Once you’ve established these variables, it’s time to get down to business. Let’s further expand on the EDM example. Say you’re using a compressor and you’re trying to duck bass track to make room for the kick; you’ll need to put the compressor on the bass channel.
Depending on your DAW (Digital Audio Workstation) of choice, there are different ways of doing this as you might need to create a send channel/track, or you might be able to achieve it without. Either way, depending on your DAW routing, you’ll need to send the signal from the kick drum (the dominant track) to the compressor on the bass channel because this will be used to trigger the processor into ducking the bass momentarily.
If you’re trying to add frequencies, you might use a gate instead of a compressor. Expanding on the snare example, if you’re trying to add some high-end snap, you might consider using white noise as a medium. This would be done by having the white noise playing on a dedicated channel with the gating processor setup on here. The snare drum will be used as the signal and must be sent to the gate compressor.
The process for both instances is pretty universal across most plugins and VSTs, and it requires that you set the input on the processor to pick up from the desired signal path. This will be used as the trigger for the sidechain in either a ‘ducking’ or ‘releasing’ scenario.
If you’re ‘ducking,’ the process entails setting the parameters on the compressor in such a way that allows this to happen in accordance with your genres and goals.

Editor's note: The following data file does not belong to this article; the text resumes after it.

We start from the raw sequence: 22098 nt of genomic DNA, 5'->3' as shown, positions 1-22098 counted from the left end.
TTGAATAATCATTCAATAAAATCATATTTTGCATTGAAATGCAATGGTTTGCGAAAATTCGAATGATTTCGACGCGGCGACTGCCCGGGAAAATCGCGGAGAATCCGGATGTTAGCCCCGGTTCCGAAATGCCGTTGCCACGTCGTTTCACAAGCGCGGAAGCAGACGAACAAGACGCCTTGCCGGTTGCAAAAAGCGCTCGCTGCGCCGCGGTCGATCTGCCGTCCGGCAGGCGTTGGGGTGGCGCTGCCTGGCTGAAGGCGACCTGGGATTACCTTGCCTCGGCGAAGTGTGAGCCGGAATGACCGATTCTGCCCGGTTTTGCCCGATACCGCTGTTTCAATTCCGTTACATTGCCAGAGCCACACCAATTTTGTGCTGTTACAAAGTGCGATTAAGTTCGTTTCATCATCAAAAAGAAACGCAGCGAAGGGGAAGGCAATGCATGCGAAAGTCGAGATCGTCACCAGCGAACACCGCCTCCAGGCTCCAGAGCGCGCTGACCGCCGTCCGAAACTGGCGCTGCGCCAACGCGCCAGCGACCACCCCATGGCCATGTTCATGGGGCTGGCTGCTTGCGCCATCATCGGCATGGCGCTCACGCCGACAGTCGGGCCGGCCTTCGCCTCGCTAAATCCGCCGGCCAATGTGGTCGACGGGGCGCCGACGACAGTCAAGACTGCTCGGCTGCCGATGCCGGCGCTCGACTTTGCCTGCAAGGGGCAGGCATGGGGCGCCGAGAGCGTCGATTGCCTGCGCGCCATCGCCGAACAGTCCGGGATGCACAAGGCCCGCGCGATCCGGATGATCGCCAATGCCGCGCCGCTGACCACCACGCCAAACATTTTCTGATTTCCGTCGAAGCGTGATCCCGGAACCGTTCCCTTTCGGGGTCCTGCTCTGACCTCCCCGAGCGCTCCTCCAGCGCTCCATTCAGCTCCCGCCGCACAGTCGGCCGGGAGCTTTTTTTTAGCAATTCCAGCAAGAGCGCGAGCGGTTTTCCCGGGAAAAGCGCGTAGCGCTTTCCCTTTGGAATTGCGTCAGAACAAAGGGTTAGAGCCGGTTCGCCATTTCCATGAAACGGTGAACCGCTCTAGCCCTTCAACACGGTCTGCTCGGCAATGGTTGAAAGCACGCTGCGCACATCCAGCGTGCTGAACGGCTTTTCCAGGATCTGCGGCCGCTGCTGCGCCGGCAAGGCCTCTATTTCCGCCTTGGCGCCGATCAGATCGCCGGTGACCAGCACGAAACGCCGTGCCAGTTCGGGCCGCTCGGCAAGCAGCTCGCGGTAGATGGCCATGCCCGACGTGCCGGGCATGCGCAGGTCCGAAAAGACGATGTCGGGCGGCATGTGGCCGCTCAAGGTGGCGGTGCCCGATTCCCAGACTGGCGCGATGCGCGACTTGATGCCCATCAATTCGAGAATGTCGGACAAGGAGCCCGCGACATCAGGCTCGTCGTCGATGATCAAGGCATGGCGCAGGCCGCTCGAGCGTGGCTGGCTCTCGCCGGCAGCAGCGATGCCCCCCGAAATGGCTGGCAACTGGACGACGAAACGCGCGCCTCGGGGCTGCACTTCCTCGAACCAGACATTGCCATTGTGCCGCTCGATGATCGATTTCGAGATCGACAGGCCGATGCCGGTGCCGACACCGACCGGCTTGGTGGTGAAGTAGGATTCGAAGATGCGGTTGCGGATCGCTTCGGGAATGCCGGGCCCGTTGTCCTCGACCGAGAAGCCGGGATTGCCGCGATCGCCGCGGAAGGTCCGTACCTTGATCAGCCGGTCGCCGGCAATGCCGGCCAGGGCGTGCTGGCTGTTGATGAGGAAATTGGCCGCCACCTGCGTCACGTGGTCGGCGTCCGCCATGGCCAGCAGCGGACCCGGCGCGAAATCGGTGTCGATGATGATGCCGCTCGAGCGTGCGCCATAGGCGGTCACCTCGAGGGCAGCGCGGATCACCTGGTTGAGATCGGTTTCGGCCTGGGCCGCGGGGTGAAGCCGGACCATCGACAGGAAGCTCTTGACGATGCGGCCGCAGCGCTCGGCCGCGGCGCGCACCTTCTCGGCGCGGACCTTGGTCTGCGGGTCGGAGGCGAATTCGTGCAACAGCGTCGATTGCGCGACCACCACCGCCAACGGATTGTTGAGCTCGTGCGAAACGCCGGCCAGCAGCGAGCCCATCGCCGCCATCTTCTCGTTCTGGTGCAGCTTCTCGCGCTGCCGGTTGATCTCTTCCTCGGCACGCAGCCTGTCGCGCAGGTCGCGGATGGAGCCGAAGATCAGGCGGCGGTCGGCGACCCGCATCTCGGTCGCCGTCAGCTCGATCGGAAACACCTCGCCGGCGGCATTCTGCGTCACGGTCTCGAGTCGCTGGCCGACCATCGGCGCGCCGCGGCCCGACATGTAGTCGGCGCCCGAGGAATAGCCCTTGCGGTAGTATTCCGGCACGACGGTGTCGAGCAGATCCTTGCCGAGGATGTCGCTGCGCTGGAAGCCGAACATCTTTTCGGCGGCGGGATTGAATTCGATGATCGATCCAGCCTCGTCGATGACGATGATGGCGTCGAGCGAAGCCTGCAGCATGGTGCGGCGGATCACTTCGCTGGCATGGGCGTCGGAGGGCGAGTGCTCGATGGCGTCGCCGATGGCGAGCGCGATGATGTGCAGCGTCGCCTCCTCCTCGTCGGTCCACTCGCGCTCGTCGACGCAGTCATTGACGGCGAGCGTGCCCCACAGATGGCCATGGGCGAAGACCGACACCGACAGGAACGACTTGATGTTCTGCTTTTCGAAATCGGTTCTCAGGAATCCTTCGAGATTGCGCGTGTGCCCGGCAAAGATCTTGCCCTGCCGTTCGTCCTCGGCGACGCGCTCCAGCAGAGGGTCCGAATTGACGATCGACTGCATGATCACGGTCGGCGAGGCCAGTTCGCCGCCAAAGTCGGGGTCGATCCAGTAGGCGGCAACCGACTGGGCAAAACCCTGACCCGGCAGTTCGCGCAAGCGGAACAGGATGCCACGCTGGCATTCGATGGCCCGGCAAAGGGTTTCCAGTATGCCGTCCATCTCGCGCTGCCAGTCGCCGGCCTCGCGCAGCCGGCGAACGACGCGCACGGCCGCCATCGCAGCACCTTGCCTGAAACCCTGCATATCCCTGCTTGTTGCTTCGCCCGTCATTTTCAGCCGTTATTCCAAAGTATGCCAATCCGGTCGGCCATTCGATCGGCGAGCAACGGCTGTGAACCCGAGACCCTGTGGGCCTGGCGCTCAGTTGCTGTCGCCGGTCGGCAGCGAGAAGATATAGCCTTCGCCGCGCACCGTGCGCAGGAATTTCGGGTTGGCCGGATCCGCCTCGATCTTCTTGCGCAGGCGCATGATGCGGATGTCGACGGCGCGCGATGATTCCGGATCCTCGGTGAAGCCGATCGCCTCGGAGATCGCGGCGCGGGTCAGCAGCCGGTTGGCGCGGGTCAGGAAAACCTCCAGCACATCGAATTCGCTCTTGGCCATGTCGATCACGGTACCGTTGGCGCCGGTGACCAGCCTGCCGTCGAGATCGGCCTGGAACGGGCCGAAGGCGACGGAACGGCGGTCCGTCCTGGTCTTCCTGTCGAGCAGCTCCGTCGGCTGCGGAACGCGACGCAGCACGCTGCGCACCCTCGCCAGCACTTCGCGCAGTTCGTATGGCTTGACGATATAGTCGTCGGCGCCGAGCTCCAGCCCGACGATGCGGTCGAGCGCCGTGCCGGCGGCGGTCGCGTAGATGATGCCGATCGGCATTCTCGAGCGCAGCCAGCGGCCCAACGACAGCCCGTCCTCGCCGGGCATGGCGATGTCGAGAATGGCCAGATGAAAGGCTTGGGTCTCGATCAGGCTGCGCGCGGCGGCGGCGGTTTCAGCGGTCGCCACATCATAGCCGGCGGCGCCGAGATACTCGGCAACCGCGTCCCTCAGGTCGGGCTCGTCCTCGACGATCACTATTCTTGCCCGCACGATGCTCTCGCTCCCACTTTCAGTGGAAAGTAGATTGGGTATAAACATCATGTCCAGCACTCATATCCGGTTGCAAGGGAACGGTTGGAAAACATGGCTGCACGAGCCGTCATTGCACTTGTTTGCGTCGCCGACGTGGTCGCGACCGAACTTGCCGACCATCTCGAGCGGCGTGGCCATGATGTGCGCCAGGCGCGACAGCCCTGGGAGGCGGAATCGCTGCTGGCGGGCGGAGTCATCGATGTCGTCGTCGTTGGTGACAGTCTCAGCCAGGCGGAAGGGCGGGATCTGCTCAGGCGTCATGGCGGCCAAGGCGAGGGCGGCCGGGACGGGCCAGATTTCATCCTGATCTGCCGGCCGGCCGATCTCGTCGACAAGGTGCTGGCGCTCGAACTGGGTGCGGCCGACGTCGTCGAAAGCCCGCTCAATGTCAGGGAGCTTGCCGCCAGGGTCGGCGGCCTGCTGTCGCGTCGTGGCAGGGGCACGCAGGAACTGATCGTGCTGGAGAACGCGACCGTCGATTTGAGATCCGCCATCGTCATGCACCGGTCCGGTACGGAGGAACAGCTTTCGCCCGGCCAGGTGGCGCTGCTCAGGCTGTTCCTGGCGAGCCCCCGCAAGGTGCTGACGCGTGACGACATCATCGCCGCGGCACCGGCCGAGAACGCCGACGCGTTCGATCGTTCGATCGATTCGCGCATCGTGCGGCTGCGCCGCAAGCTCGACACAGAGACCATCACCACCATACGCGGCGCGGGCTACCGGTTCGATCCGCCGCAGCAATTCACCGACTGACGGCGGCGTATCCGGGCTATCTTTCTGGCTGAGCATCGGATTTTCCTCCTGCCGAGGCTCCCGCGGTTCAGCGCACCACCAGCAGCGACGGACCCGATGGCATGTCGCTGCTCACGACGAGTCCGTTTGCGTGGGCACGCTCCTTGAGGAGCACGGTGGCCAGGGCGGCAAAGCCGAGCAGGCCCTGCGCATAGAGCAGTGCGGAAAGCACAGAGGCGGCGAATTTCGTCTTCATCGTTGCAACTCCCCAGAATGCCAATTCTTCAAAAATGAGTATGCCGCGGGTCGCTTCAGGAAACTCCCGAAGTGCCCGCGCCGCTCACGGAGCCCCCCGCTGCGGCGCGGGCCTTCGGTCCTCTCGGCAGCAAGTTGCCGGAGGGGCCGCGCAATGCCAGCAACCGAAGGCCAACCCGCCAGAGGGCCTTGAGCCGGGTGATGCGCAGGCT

The kick and bass relationship in EDM requires a much harder level of compression on the sidechain than the vocal and lead guitar relationship because of the desired result. This makes the effect very noticeable and results in a pumping feel. However, that’s the desired outcome here, whereas this wouldn’t sound natural in a rock track, for instance.
When you’re making way for the lead vocals to cut through the lead guitar in a chorus, you’ll need to make sure that the effect is minute and hardly noticeable to the untrained ear. The secret is to find a good level of compression and then implement it to where you can barely notice it – knowing that you’ve set suitable parameters and that it sounds the way it should, you can rest assured that it’s working subtly, which is what you want.
If you’re adding frequencies, you’ll need to set the parameters on your chosen processor (probably a gate) and make sure that what’s coming through the gate sounds good alone and then, more importantly, together with the signal. If this is done right, it will translate well in the mix.
In conclusion, sidechaining is a valuable skill to learn and master because there are so many instances where it is useful and can add a lot of character to your mix when used correctly. Aside from the traditional uses, the limits are endless, and your creativity will play a role in determining what else you can use it for. Remember, compression is a complex phenomenon, and it’s super important that you practice it regularly and continue experimenting until you become a pro at it.